Ice cream sandwiches
Obviously, this snack is not Singaporean, but the ice cream uncles here serve them in a way that’s unique to the country – and may come as a shock to visitors. For just $1, you can get a bar of durian or red bean ice cream, enwrapped by a folded slice of thick rainbow bread. The best place to find these gems is along Orchard Road, usually near Ngee Ann City.
Available year-round in Singapore, this creamy dessert has roots in the Malay and Peranakan communities. The durian is cooked in coconut milk and palm sugar until it takes on the consistency of mousse, and is often served with durian or coconut ice cream.
This sweet treat comes to Singapore from Indonesia and Malaysia, with Dutch influences. The light sponge is flavoured with pandan leaves, which gives it a green hue. For large bakeries, it’s common to use pandan extract instead, in which case food colouring is added to create a vibrant shade. This cake has spread through the region and become popular through Southeast Asia, as well as Hong Kong and Sri Lanka.
Ice kachang is essentially a snow cone crossed with a sundae, albeit with very different toppings. The base is shaved ice doused in multi-coloured syrup, and then the icy heap is topped with sweetcorn, red beans, jelly and mangrove palm seeds. Much like the Korean bingsu, a bowl of ice kachang is usually a communal dish shared among friends.
Similar to ice kachang, chendol (sometimes written as cendol) is essentially its heavier cousin. The name chendol actually comes from the worm-shaped rice-flour jellies that are a bright-green feature of this dessert. The rest of the dish comprises shaved ice, kidney beans, glutinous rice, creamed corn and palm sugar, and then everything is covered in coconut milk.
Certainly not boasting the most appealing of appearances, cheng tng translates literally as ‘clear soup’ – and this transparency is what sets it apart from many other popular desserts. When the sun is roasting the Garden City, people turn to this light soup to beat the heat. Key ingredients include pearl barley, dried longan, gingko nuts and white fungus (yes, you read that correctly!).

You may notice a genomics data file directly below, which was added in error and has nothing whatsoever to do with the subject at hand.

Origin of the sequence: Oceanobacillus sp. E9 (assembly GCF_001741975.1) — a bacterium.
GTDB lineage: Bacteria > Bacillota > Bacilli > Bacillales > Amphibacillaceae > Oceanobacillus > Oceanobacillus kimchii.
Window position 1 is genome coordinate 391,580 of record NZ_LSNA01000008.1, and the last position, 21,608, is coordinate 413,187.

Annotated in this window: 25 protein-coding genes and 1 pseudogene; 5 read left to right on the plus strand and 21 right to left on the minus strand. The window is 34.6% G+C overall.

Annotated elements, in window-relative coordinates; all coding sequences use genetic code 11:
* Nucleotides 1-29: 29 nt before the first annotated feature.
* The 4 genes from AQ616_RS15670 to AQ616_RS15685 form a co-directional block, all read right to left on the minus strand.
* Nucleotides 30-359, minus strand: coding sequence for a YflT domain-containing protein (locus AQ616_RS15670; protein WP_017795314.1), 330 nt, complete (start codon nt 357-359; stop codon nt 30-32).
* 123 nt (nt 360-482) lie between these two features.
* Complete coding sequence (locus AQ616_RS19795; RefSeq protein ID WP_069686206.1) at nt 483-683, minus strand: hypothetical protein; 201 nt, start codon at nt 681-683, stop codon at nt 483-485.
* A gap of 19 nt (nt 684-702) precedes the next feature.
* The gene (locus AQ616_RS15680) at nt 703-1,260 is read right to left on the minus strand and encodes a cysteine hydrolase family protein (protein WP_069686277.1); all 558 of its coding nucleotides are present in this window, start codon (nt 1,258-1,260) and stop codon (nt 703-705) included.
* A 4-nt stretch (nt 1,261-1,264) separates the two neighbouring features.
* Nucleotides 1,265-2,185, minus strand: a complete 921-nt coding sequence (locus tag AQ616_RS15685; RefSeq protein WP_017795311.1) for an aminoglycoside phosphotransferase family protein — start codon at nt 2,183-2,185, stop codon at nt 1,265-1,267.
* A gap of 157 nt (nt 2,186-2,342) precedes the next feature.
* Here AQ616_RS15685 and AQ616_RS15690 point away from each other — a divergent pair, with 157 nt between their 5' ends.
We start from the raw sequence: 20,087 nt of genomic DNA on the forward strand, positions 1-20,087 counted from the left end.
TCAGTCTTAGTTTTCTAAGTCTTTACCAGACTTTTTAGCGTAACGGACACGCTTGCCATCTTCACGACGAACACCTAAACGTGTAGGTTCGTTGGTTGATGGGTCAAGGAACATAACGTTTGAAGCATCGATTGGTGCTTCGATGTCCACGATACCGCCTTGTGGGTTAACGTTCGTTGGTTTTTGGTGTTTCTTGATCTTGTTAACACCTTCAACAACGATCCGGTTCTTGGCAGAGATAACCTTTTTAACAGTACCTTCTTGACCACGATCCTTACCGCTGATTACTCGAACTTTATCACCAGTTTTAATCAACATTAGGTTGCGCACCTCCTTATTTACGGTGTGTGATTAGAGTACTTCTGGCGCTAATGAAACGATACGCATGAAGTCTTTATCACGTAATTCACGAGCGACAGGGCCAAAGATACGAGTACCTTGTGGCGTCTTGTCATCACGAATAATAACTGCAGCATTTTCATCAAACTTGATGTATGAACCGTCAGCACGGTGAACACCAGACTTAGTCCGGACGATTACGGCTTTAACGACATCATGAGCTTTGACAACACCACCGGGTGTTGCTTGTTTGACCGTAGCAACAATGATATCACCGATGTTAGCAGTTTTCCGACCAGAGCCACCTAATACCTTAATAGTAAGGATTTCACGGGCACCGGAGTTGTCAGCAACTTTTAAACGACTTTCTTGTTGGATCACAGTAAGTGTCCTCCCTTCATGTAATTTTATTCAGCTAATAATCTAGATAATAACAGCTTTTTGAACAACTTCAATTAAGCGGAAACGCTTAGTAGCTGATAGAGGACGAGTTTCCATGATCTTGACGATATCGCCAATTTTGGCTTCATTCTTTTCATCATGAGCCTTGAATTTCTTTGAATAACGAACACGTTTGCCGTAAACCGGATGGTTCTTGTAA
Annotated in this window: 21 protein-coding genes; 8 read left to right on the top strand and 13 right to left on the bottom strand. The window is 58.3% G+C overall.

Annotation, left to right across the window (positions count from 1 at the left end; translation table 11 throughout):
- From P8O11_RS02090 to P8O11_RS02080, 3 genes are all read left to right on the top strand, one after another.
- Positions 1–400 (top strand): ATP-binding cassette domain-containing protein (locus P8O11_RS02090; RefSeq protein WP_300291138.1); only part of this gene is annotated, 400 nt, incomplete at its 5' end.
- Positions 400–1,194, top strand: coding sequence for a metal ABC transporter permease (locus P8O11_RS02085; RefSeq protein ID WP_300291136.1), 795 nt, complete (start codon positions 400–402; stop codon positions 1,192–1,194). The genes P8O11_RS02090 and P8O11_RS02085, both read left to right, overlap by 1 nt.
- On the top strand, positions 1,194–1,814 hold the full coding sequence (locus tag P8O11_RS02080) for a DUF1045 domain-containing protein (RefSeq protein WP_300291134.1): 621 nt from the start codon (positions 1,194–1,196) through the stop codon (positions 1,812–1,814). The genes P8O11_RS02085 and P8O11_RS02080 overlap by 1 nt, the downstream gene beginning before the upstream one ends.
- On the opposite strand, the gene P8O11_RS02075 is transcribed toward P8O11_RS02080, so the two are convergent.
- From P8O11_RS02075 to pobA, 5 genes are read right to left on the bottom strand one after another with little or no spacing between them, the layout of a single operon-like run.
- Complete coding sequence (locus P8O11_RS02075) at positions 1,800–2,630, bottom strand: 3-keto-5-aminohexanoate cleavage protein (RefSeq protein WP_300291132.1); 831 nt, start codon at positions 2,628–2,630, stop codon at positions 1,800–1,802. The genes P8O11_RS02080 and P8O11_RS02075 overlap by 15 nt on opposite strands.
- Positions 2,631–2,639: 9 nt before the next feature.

Green bean soup
To clarify, this soup is made from mung beans (a variant on the popular red bean), not the green beans you might expect in England or America. Originating in China, the green beans’ cooling properties have made this dish a hit with locals in Singapore’s constantly hot and humid climate. Depending on how much sugar is added, this dessert can be quite healthy, when homemade with tapioca pearls, green beans, pandan and water. From a hawker, the mung beans, sugar and pandan are all boiled together, so it won’t be quite so saintly.
In Singapore, this dessert is known as chin chow and made from aged mint stalks boiled with starch until they become jelly. Like many popular local delicacies, the jelly cubes are served over ice to create a refreshing and earthy treat. For more sweetness, the dish is served with honey or syrup on the side.
Inspired by Indian roti prata, tissue prata is a paper-thin, sweet version of that savoury food. The mark of a skilled cook is the ability to make it crisp, but not too oily, without tearing the prata (flatbread). Chocolate sauce is often drizzled over the snack, but for a truly local flavour, try it with kaya (coconut jam).
This is one local dessert that will feel more familiar to tourists: a butter pastry, either filled or covered with lightly spiced pineapple jam. In Singapore, these tarts explode in popularity during the holidays seasons of Hari Raya, Deepavali and Chinese New Year, but some bakeries carry them all year.